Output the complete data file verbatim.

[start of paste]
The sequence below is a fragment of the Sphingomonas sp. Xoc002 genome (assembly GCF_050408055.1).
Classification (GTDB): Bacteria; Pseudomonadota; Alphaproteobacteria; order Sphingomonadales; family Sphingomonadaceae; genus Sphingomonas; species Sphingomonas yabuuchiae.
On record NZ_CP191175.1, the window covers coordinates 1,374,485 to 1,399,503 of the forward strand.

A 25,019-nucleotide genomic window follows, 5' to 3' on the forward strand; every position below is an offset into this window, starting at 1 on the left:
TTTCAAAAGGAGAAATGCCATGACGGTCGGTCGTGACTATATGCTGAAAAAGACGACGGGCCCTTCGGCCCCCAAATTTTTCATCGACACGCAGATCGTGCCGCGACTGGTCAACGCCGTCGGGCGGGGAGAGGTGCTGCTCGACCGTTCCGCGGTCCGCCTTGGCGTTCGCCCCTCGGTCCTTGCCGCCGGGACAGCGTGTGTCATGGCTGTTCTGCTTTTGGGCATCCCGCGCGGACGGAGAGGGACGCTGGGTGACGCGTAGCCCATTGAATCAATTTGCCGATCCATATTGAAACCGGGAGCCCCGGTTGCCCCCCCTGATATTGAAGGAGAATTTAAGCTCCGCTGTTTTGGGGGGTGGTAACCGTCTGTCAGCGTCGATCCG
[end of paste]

The sequence below is a fragment of the Sphingomonas sp. Xoc002 genome (assembly GCF_050408055.1).
Classification (GTDB): Bacteria; Pseudomonadota; Alphaproteobacteria; order Sphingomonadales; family Sphingomonadaceae; genus Sphingomonas; species Sphingomonas yabuuchiae.
On record NZ_CP191175.1, the window covers coordinates 1,374,485 to 1,399,503 of the forward strand.

A 25,019-nucleotide genomic window follows, 5' to 3' on the forward strand; every position below is an offset into this window, starting at 1 on the left:
TTTCAAAAGGAGAAATGCCATGACGGTCGGTCGTGACTATATGCTGAAAAAGACGACGGGCCCTTCGGCCCCCAAATTTTTCATCGACACGCAGATCGTGCCGCGACTGGTCAACGCCGTCGGGCGGGGAGAGGTGCTGCTCGACCGTTCCGCGGTCCGCCTTGGCGTTCGCCCCTCGGTCCTTGCCGCCGGGACAGCGTGTGTCATGGCTGTTCTGCTTTTGGGCATCCCGCGCGGACGGAGAGGGACGCTGGGTGACGCGTAGCCCATTGAATCAATTTGCCGATCCATATTGAAACCGGGAGCCCCGGTTGCCCCCCCTGATATTGAAGGAGAATTTAAGCTCCGCTGTTTTGGGGGGTGGTAACCGTCTGTCAGCGTCGATCCG